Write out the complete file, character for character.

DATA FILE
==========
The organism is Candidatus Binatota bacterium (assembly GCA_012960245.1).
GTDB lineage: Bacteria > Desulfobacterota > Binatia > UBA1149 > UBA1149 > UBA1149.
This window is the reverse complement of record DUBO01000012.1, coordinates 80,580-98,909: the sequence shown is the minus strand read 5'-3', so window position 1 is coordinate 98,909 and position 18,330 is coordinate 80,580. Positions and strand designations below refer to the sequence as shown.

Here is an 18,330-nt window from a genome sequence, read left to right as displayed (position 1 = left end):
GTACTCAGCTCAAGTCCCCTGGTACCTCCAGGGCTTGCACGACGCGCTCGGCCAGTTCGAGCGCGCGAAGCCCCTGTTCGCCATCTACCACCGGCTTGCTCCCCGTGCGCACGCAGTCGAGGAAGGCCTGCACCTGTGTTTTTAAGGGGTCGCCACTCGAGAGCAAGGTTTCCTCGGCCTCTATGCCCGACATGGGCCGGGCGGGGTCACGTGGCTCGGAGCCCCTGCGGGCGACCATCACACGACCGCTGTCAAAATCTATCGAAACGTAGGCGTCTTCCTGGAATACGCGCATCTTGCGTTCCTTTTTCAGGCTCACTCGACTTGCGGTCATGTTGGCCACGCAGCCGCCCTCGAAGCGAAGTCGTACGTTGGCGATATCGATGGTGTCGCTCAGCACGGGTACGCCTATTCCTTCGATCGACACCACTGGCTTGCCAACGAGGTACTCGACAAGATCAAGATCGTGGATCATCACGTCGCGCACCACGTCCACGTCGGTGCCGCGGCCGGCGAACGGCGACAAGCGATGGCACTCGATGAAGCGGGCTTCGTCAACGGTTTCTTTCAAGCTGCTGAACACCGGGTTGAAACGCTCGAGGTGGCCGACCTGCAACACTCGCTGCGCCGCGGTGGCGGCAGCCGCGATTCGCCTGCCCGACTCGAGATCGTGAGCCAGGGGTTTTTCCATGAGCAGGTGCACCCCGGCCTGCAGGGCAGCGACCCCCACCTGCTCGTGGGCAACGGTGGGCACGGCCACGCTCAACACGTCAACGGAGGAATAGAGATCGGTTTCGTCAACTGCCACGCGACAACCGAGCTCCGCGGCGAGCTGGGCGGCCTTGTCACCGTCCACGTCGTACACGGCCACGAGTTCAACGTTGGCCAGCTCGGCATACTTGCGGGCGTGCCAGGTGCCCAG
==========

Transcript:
The organism is Candidatus Binatota bacterium (assembly GCA_012960245.1).
GTDB lineage: Bacteria > Desulfobacterota > Binatia > UBA1149 > UBA1149 > UBA1149.
This window is the reverse complement of record DUBO01000012.1, coordinates 80,580-98,909: the sequence shown is the minus strand read 5'-3', so window position 1 is coordinate 98,909 and position 18,330 is coordinate 80,580. Positions and strand designations below refer to the sequence as shown.

Here is an 18,330-nt window from a genome sequence, read left to right as displayed (position 1 = left end):
GTACTCAGCTCAAGTCCCCTGGTACCTCCAGGGCTTGCACGACGCGCTCGGCCAGTTCGAGCGCGCGAAGCCCCTGTTCGCCATCTACCACCGGCTTGCTCCCCGTGCGCACGCAGTCGAGGAAGGCCTGCACCTGTGTTTTTAAGGGGTCGCCACTCGAGAGCAAGGTTTCCTCGGCCTCTATGCCCGACATGGGCCGGGCGGGGTCACGTGGCTCGGAGCCCCTGCGGGCGACCATCACACGACCGCTGTCAAAATCTATCGAAACGTAGGCGTCTTCCTGGAATACGCGCATCTTGCGTTCCTTTTTCAGGCTCACTCGACTTGCGGTCATGTTGGCCACGCAGCCGCCCTCGAAGCGAAGTCGTACGTTGGCGATATCGATGGTGTCGCTCAGCACGGGTACGCCTATTCCTTCGATCGACACCACTGGCTTGCCAACGAGGTACTCGACAAGATCAAGATCGTGGATCATCACGTCGCGCACCACGTCCACGTCGGTGCCGCGGCCGGCGAACGGCGACAAGCGATGGCACTCGATGAAGCGGGCTTCGTCAACGGTTTCTTTCAAGCTGCTGAACACCGGGTTGAAACGCTCGAGGTGGCCGACCTGCAACACTCGCTGCGCCGCGGTGGCGGCAGCCGCGATTCGCCTGCCCGACTCGAGATCGTGAGCCAGGGGTTTTTCCATGAGCAGGTGCACCCCGGCCTGCAGGGCAGCGACCCCCACCTGCTCGTGGGCAACGGTGGGCACGGCCACGCTCAACACGTCAACGGAGGAATAGAGATCGGTTTCGTCAACTGCCACGCGACAACCGAGCTCCGCGGCGAGCTGGGCGGCCTTGTCACCGTCCACGTCGTACACGGCCACGAGTTCAACGTTGGCCAGCTCGGCATACTTGCGGGCGTGCCAGGTGCCCAG